The Rosetta orbiter

Rosetta is a large aluminium box with dimensions 2.8 x 2.1 x 2.0 metres. The scientific instruments are mounted on the 'top' of the box (Payload Support Module) while the subsystems are on the 'base' (Bus Support Module).

On one side of the orbiter is a 2.2-metre diameter communications dish – the steerable high-gain antenna. The lander is attached to the opposite face.

Two enormous solar panel 'wings' extend from the other sides. These wings, each 32 square metres in area, have a total span of about 32 metres tip to tip. Each of them comprises five panels, and both may be rotated through +/-180 degrees to catch the maximum amount of sunlight.

Rosetta’s instrumentsAccess the image

In the vicinity of Comet 67P/Churyumov-Gerasimenko, the scientific instruments almost always point towards the comet, while the antennae and solar arrays point towards the Sun and Earth (at large distances, they are more or less in the same direction).

In contrast, the orbiter’s side and back panels are in shade for most of the mission. Since these panels receive little sunlight, they are an ideal location for the spacecraft’s radiators and louvres. They will also face away from the comet, so damage from comet dust will also be minimised.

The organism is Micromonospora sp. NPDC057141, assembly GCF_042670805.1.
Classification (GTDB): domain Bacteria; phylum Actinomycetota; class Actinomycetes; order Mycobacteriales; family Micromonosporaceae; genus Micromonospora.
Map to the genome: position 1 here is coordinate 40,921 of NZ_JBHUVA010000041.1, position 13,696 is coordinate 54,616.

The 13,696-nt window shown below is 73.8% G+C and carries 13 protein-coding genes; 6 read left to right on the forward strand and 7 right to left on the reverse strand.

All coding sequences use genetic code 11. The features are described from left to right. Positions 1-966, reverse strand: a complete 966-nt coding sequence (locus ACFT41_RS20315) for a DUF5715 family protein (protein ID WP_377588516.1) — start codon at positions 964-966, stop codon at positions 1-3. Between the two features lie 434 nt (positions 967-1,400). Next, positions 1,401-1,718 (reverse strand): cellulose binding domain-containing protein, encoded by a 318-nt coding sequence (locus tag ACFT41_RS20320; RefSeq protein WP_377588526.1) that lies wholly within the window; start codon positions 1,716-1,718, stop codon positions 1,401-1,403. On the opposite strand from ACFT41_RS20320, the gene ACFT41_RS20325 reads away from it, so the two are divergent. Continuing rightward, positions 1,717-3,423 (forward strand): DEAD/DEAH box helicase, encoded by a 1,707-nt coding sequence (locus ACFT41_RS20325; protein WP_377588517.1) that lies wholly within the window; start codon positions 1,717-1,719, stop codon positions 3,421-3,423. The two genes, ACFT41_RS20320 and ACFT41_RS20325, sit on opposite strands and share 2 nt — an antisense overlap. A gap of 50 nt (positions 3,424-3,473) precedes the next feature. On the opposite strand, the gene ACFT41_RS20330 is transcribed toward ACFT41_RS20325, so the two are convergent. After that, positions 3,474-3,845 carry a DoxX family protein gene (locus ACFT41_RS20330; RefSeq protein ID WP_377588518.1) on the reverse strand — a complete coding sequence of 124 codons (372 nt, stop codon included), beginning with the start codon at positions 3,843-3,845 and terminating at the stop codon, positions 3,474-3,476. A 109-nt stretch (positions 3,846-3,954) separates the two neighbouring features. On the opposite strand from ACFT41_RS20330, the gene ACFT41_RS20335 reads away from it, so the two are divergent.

At the heart of the orbiter is the main propulsion system. Mounted around a vertical thrust tube are two large propellant tanks, the upper one containing fuel, and the lower one containing the oxidiser.

The orbiter also carries 24 thrusters for trajectory and attitude control. Each of these thrusters pushes the spacecraft with a force of 10 Newtons, about the same as experienced by someone holding a large bag of apples. Over half the launch weight of the entire spacecraft is taken up by propellant.

Spacecraft vital statistics  
  Main structure 2.8 x 2.1 x 2.0 metres
  Diameter of solar arrays 32 metres
Launch mass
  Total 3,000 kg (approx.)
  Propellant 1,670 kg (approx.)
  Science payload 165 kg
  Lander 100 kg
Solar array output 850 W at 3.4 AU, 395 W at 5.25 AU
Propulsion subsystem 24 bipropellant 10N thrusters
Operational mission 12 years

An international enterprise

Rosetta’s industrial team involves more than 50 contractors from 14 European countries and the United States. The prime spacecraft contractor is Astrium Germany. Major subcontractors are Astrium UK (spacecraft platform), Astrium France (spacecraft avionics) and Alenia Spazio (assembly, integration and verification).

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